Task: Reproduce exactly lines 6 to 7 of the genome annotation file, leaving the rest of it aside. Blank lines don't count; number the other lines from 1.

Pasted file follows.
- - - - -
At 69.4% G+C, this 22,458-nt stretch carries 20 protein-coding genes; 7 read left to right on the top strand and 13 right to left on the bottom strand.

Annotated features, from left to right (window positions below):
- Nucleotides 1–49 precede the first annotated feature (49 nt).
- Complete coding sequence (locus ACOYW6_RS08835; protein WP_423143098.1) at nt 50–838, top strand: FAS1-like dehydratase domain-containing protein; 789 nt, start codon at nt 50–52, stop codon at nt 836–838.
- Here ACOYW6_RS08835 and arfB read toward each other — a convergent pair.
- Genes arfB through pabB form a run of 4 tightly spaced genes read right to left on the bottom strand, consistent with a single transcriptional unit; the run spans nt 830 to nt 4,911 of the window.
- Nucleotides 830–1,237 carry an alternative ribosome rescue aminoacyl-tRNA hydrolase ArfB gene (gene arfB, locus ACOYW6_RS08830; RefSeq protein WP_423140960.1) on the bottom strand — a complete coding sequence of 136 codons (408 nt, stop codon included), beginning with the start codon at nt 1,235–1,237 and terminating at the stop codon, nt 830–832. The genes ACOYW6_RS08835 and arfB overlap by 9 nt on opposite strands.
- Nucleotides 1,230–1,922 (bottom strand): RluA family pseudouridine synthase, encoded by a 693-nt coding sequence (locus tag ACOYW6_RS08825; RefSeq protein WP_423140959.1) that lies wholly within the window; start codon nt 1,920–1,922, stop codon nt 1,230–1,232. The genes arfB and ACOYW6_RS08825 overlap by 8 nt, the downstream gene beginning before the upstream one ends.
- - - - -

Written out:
- Genes arfB through pabB form a run of 4 tightly spaced genes read right to left on the bottom strand, consistent with a single transcriptional unit; the run spans nt 830 to nt 4,911 of the window.
- Nucleotides 830–1,237 carry an alternative ribosome rescue aminoacyl-tRNA hydrolase ArfB gene (gene arfB, locus ACOYW6_RS08830; RefSeq protein WP_423140960.1) on the bottom strand — a complete coding sequence of 136 codons (408 nt, stop codon included), beginning with the start codon at nt 1,235–1,237 and terminating at the stop codon, nt 830–832. The genes ACOYW6_RS08835 and arfB overlap by 9 nt on opposite strands.